Many children are bitten by animals, mostly domestic pets. When a new baby arrives into a home setting with a pet accustomed to being without children, the pet may be jealous.
The parent cannot assume the pet is safe around the newly arrived child. Never leave your new baby alone with your pet. If necessary, have your pet kept in a kennel or a friend’s home, and be very careful when the pet first sees your new baby.
Another problem is that pet food is a potential danger for babies, especially when they start crawling and exploring by putting everything within their reach into their mouths.
Aside from being a choking hazard, pet food has been the cause of bacterial outbreaks, including Salmonella, in children less than two. These children had eaten their home pet’s tainted dry pellets or chunks.
Here are some precautions to take to protect your baby and young children, if you have pets at home:
• Wash your hands after touching pet food and bowls;
• Regularly clean feeding bowls and the area where they are placed;
• Pick up the pet bowls from the floor when they are not in use;
• Keep babies and young children away from the pet food and the pet bowls;
• Do not clean pet bowls in the kitchen sink; use the bathroom sink or the tub.
Protecting your family against rabies
The rabies virus infects the central nervous system and is found in mammals; mostly raccoons, foxes, and especially bats. However, rabies can affect domestic pets as well. This is why vaccinating pet dogs and cats against rabies is important.
The rabies virus is found in an infected animal’s saliva and can be transmitted through bites or contact of the animal’s saliva with eyes, mouth, or an open wound.
In humans, if the virus enters the body and spreads, it is usually fatal, as there is no effective treatment for an active rabies infection.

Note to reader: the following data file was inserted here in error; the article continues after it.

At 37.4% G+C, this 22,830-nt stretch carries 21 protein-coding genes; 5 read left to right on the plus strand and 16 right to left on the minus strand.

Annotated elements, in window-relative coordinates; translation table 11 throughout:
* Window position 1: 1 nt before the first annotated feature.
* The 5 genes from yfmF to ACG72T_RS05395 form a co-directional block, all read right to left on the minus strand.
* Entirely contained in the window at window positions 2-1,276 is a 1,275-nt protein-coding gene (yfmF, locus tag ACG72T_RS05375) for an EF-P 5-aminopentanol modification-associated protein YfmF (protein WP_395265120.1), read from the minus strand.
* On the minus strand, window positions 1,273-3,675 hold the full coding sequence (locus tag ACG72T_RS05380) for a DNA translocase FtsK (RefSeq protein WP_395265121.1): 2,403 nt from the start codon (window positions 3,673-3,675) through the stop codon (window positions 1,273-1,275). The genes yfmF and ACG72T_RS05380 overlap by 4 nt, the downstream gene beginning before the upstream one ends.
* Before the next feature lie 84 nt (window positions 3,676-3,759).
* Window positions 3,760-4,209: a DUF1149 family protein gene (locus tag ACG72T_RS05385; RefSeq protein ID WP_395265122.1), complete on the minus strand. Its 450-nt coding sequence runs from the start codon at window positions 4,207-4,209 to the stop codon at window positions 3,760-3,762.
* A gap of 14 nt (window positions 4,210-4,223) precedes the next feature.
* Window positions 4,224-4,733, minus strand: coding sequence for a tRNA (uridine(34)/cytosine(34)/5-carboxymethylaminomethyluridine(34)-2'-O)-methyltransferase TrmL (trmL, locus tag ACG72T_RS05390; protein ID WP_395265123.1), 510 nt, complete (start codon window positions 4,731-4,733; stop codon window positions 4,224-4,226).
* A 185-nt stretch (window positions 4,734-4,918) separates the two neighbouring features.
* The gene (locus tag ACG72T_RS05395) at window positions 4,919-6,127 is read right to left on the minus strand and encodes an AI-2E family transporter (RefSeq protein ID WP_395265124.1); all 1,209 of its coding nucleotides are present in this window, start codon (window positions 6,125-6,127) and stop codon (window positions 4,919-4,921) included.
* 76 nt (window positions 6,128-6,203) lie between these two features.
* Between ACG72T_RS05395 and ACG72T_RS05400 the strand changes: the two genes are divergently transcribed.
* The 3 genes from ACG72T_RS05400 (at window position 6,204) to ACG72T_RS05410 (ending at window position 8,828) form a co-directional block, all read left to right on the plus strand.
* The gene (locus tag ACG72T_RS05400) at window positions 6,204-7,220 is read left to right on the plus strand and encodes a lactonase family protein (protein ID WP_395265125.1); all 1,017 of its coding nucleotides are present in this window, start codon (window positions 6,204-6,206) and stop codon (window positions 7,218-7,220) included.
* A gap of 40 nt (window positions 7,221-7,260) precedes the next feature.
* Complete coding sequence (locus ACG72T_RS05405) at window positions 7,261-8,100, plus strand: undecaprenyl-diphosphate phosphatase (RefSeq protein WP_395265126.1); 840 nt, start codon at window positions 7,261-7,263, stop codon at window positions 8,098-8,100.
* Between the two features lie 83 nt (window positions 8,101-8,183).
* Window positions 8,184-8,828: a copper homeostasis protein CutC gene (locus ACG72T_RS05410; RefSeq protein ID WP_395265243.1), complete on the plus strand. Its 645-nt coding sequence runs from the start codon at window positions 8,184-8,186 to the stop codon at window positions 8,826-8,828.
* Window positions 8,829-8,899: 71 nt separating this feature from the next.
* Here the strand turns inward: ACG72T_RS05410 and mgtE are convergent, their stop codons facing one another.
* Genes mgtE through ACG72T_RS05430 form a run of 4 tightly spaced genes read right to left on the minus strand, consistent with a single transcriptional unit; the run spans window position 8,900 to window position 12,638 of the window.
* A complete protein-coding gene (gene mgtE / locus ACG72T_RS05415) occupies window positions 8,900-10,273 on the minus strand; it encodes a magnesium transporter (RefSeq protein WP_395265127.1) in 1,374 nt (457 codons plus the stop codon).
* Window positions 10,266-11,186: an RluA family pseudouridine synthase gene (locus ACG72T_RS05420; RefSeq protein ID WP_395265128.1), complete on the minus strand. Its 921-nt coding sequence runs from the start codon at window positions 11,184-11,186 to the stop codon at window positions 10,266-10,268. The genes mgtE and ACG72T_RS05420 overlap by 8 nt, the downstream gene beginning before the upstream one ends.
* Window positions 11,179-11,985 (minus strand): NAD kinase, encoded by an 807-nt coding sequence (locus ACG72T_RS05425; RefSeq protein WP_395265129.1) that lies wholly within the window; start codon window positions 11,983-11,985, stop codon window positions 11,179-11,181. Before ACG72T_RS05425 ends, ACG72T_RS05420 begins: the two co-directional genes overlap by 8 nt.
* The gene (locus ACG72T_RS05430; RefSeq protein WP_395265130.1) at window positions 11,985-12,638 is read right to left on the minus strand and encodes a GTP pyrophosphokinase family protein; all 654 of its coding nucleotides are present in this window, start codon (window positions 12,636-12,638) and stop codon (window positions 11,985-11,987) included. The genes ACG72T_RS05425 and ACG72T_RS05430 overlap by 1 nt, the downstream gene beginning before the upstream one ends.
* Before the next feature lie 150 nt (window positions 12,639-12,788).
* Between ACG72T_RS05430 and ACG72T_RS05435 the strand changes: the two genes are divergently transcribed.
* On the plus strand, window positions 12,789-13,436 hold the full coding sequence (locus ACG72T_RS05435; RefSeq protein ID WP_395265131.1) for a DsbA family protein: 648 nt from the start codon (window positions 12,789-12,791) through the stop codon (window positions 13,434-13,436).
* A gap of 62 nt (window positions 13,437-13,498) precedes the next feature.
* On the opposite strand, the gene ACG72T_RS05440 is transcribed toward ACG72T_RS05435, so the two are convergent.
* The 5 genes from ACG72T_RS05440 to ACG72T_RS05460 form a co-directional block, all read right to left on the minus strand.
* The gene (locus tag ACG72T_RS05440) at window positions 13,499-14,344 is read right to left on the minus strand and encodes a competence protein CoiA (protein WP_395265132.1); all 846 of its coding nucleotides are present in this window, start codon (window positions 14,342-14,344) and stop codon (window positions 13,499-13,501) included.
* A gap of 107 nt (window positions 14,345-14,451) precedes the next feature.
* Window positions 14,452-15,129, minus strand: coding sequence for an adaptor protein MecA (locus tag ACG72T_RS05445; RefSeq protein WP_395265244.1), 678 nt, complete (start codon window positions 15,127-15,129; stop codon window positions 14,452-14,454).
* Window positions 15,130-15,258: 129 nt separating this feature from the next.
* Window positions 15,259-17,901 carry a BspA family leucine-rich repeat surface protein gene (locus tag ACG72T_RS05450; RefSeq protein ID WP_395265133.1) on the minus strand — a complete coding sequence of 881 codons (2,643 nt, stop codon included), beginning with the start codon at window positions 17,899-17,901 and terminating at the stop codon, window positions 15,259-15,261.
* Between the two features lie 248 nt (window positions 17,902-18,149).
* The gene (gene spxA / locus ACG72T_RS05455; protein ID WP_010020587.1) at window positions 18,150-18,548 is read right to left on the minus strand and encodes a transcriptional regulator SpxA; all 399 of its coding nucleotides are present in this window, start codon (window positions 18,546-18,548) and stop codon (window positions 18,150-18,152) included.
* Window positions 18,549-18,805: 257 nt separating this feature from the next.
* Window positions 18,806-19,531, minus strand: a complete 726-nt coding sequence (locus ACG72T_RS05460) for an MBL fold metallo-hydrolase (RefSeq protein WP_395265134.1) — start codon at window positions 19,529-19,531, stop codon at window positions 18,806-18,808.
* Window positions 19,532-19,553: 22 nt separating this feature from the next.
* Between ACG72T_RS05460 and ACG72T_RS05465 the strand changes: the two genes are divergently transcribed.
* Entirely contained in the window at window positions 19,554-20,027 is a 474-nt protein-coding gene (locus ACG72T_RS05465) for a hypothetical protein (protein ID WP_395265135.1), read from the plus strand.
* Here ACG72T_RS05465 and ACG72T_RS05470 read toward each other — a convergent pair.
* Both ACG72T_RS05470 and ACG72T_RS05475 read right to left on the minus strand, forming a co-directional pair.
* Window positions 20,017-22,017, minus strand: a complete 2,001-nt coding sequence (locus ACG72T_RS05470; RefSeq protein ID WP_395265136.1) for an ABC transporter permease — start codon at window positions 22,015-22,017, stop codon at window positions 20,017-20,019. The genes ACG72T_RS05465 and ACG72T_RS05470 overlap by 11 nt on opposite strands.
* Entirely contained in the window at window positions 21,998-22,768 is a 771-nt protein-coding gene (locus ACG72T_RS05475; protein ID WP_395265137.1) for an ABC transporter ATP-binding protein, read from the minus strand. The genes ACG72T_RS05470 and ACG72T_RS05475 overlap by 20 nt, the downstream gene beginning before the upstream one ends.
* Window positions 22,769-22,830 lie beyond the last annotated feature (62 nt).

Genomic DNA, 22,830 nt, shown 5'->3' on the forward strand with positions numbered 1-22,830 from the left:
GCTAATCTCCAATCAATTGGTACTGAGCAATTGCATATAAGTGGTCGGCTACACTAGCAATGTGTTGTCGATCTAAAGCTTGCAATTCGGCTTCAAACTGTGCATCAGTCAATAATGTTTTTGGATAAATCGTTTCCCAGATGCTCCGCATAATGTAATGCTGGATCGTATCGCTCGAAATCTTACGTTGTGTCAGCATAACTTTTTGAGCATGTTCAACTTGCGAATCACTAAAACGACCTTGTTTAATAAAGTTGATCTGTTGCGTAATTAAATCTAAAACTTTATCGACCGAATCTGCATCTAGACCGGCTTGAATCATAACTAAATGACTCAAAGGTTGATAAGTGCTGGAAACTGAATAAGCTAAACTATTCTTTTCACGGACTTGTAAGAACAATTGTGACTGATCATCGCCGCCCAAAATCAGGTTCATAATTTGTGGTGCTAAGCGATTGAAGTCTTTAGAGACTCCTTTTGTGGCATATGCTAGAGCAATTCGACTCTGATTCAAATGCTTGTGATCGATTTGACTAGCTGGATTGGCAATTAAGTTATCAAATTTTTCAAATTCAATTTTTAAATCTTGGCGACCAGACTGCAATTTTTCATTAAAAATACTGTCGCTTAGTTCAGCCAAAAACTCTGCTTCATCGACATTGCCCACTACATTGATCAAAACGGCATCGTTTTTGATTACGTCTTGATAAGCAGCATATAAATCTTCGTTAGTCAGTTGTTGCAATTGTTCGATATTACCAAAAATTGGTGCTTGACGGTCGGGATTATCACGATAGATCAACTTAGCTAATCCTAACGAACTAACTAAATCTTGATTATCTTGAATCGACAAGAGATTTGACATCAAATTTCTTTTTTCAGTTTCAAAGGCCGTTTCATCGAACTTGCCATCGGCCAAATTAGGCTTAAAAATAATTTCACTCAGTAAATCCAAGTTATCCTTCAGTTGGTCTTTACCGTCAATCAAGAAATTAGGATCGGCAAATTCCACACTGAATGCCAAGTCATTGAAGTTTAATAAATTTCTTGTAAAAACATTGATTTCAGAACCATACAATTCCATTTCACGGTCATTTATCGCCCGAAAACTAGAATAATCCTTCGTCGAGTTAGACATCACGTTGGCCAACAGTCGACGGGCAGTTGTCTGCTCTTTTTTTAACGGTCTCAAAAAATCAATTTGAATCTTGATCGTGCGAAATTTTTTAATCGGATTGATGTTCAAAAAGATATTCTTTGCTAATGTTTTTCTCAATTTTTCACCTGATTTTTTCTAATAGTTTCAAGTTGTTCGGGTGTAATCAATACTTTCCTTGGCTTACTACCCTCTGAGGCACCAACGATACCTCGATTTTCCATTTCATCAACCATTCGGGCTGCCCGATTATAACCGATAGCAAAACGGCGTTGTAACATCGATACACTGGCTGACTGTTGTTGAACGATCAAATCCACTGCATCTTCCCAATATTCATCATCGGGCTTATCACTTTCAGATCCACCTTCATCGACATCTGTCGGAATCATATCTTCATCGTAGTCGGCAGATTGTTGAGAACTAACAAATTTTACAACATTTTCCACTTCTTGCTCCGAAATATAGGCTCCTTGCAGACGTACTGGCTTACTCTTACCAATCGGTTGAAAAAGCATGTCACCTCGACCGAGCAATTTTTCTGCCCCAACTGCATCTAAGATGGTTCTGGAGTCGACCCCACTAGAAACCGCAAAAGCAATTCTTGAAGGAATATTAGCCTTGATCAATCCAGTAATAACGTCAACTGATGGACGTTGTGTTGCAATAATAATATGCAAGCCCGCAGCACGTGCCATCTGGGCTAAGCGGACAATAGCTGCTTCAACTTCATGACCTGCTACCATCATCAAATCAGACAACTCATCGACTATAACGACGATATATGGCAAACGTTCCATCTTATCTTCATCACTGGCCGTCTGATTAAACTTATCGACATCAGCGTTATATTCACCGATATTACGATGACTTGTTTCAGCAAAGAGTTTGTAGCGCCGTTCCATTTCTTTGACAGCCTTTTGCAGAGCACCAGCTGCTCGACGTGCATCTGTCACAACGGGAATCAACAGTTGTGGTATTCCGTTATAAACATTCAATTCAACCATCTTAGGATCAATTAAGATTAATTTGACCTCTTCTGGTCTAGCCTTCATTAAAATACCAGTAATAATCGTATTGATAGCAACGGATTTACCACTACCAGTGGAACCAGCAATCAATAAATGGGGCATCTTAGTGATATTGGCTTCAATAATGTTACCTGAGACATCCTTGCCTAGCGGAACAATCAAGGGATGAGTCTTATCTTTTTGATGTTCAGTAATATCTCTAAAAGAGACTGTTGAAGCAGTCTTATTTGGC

However, there are vaccines and specific serum injections that are given on a precautionary basis if a person has been bitten by a potentially rabid animal. These injections are known as Post Exposure Prophylaxis (PEP) injections. Here are some tips to help prevent rabies:
• Have your cats and dogs vaccinated;
• Do not feed wild animals;
• Teach children to stay away from wild or stray animals;
• Take measures to discourage wild animals from taking up residence in your home or on your property;
• Do not attempt to trap wild animals that are causing damage to your property. Contact a professional animal control officer instead;
• Report any animals behaving strangely to your local animal control office or municipality;
• Do not touch dead or sick animals;
• Do not nurse sick animals;
• Have all dead, sick, or captured bats that have come into contact with a human or pet tested for rabies.
Do not touch the bat. Contact your local health authority or agency for details.
A person who has been bitten may need to receive PEP to prevent rabies if they have been bitten or have been in direct contact with a potentially rabid animal. Local public health authorities need to be notified of all animal bites, and will assess the situation and offer treatment if necessary.
Pediatrician and health communications pioneer Dr. Paul Roumeliotis has produced of hundreds of articles, booklets and videos on a variety of child health issues. His highly acclaimed, groundbreaking book for parents focusing on the importance of the first 18 months of life, Baby Come Home, was released early in 2015 and is an Amazon bestseller. Visit www.drpaul.com and follow Dr. Paul on Twitter:@thedrpaul.